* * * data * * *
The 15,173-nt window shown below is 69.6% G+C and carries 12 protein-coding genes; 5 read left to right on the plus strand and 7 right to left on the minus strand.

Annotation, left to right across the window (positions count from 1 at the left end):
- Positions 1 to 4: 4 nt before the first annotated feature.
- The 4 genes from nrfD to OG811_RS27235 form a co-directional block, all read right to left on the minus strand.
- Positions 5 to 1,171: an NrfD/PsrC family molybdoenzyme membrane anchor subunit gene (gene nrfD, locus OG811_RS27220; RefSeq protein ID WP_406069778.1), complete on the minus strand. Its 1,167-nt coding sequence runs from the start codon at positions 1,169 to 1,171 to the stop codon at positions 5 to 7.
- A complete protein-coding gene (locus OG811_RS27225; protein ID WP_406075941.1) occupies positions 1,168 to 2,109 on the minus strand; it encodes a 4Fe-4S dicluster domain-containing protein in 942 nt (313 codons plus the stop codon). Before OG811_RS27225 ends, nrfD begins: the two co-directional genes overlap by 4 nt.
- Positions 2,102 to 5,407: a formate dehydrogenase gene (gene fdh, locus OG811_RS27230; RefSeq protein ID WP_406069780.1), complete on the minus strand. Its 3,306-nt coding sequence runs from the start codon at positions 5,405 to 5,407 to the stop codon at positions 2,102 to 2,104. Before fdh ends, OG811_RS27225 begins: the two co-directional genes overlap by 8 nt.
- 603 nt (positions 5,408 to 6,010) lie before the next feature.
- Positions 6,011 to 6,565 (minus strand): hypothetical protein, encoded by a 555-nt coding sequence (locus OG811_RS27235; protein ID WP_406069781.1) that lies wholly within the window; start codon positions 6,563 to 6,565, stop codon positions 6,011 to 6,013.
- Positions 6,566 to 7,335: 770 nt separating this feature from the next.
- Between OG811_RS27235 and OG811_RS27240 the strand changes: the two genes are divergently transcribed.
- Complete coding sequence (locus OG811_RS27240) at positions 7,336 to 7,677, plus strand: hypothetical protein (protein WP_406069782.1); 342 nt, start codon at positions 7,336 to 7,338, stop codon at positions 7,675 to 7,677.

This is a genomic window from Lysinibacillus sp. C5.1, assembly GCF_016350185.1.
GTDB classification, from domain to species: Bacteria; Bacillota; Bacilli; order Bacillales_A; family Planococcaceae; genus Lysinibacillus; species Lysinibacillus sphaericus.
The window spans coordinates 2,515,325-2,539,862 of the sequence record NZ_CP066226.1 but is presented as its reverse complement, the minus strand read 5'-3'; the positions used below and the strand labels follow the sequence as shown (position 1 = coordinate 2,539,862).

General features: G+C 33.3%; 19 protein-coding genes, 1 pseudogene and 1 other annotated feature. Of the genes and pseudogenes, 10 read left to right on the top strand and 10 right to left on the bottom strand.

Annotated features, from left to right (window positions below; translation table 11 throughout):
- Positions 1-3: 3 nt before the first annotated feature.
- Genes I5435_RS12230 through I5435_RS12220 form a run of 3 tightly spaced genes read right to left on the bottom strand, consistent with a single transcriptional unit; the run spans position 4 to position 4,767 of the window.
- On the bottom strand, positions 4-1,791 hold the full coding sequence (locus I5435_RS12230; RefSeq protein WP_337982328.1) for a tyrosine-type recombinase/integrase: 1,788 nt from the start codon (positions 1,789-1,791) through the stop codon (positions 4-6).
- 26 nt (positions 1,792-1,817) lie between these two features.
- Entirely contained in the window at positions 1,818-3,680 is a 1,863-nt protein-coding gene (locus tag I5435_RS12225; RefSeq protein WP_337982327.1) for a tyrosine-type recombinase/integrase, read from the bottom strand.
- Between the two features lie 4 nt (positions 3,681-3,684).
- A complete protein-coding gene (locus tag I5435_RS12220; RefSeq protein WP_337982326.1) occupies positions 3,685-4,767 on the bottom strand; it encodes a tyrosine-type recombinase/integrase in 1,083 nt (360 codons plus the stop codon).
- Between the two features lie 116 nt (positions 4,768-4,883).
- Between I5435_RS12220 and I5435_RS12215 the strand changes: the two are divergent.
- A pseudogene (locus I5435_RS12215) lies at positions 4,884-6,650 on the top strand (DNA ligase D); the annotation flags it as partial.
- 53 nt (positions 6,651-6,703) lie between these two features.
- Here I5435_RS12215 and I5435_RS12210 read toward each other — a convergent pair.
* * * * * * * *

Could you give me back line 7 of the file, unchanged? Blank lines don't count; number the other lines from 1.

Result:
- Positions 2,102 to 5,407: a formate dehydrogenase gene (gene fdh, locus OG811_RS27230; RefSeq protein ID WP_406069780.1), complete on the minus strand. Its 3,306-nt coding sequence runs from the start codon at positions 5,405 to 5,407 to the stop codon at positions 2,102 to 2,104. Before fdh ends, OG811_RS27225 begins: the two co-directional genes overlap by 8 nt.